LAST MONTH the International Accounting Standards Board (IASB) confirmed the much-trailed changes to IAS 19, which impacts on post-employment plans including pension benefits.

One of the key alterations put in place is the replacement of the expected return-on-assets element of the profit and loss charge by a credit, linked to the discount rate used to measure the liabilities. Given that an interest charge already applies to the liabilities, the final result on the profit and loss account will effectively be an interest charge (credit) on the plan deficit (surplus).

The other important change will affect companies that partially recognise actuarial experience in the profit and loss account. They will now either need to fully recognise year-on-year experience or alter the accounting method to recognise ??experience gains and losses' through the statement of recognised gains and losses.

These new guidelines, which will apply to all UK and EU-listed companies, will come into effect on 1 January 2013, although earlier adoption is being encouraged by the IASB. I would also fully expect similar changes to affect non-listed UK companies in due course through changes to FRS 17 or its replacement, FRSME.

Further disclosures will also be required in relation to the characteristics of defined benefit plans and the risks that its sponsors are exposed to by operating these plans.

So, what impact will these changes have within the accounting profession? The main conclusion seems to be that the new IAS 19 standard will, all else being equal, result in a reduction in company profits. The accumulated impact of this could be significant for UK companies, with recent estimates suggesting that replacement of the expected return credit could result in an aggregated profits reduction of more than £10bn a year.

Where full recognition of actuarial experience is adopted, the profits or losses arising from defined benefit pension schemes will be significantly more volatile. Take the example of a scheme with liabilities of £100m. Currently, such a scheme could have suffered experience losses (from falling assets values or increased liability values) of up to £10m without seeing any impact on the profit and loss account. Under the revised IAS 19 disclosure, the same £10m loss would hit the profit and loss immediately.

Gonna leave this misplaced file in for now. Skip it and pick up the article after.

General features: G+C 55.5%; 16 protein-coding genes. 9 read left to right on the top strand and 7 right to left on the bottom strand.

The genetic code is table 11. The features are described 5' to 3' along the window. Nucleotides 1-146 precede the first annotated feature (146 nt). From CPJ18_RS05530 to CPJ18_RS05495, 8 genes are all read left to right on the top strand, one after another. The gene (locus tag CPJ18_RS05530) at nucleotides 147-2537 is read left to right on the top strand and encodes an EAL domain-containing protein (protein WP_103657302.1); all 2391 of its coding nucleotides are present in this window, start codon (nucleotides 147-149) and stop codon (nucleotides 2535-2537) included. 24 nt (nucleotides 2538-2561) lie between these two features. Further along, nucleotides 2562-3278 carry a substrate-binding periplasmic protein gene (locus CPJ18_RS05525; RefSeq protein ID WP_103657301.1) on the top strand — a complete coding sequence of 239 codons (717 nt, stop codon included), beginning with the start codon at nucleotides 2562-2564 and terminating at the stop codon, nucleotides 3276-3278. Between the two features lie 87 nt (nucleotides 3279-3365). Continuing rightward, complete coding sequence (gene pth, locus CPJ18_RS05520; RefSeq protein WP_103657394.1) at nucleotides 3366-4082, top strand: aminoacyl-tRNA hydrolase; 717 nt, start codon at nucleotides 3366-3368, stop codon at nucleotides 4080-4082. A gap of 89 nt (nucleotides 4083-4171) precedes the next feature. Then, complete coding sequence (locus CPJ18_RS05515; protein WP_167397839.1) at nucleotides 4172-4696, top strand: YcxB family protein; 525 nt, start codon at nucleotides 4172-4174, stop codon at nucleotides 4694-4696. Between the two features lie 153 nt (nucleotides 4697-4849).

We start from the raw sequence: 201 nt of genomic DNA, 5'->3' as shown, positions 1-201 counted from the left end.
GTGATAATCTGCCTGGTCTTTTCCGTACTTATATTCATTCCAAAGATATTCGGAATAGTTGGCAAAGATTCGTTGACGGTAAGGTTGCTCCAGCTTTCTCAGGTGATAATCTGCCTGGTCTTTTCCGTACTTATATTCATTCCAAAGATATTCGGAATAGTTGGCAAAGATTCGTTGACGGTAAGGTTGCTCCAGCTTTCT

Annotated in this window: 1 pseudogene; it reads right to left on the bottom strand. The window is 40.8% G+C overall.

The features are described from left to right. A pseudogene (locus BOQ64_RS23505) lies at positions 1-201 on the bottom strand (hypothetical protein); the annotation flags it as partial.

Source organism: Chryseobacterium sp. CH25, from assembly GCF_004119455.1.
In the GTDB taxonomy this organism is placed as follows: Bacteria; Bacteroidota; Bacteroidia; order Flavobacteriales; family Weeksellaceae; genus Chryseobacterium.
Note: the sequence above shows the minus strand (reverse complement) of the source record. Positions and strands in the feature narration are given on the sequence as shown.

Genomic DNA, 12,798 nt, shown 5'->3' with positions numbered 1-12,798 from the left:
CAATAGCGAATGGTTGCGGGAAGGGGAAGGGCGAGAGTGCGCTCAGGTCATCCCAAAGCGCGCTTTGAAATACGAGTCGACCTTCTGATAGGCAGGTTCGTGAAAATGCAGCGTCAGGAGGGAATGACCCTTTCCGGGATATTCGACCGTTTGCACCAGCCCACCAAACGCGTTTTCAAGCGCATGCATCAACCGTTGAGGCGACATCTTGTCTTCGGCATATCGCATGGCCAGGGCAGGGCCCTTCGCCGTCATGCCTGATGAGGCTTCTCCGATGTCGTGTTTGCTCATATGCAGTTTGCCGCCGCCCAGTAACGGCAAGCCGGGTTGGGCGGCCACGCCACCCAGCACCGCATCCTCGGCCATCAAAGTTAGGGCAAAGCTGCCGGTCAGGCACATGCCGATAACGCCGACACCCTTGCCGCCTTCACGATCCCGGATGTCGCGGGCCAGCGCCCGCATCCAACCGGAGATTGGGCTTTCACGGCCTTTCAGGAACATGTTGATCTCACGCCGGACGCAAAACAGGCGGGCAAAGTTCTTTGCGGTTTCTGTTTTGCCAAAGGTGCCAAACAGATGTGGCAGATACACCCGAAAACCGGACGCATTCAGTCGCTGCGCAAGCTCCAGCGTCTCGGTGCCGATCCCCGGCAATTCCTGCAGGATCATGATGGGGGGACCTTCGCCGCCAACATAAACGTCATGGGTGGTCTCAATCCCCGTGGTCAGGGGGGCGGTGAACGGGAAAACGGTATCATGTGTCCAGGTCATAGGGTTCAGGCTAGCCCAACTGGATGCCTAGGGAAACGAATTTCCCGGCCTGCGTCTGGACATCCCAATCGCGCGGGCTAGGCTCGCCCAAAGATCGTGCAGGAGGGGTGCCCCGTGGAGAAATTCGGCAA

It has been argued that the changes will lead to a move away from equity investments by defined benefit pension schemes because holding equities will no longer be listed as a reward on the profit and loss. However, many within the pensions industry often overdramatise the attention paid to disclosed pension accounting figures in the profit and loss account. I agree with the views that most analysts already set aside any windfalls on the profit and loss associated with the pension scheme, particularly when brought about by the current expected return-on-assets credit.

It will, however, be interesting to see if the changes to IAS 19 do hasten a move away from equity investment by schemes. There is already a trend to de-risk and I see this continuing, though I am not convinced that the major driver will be these accounting changes. I feel it is far more likely that it will driven by trustees and employers that are less willing to be exposed to the risk of volatile funding levels and greater uncertainty in future funding costs.

Alan Collins is head of corporate advisory services at Spence & Partners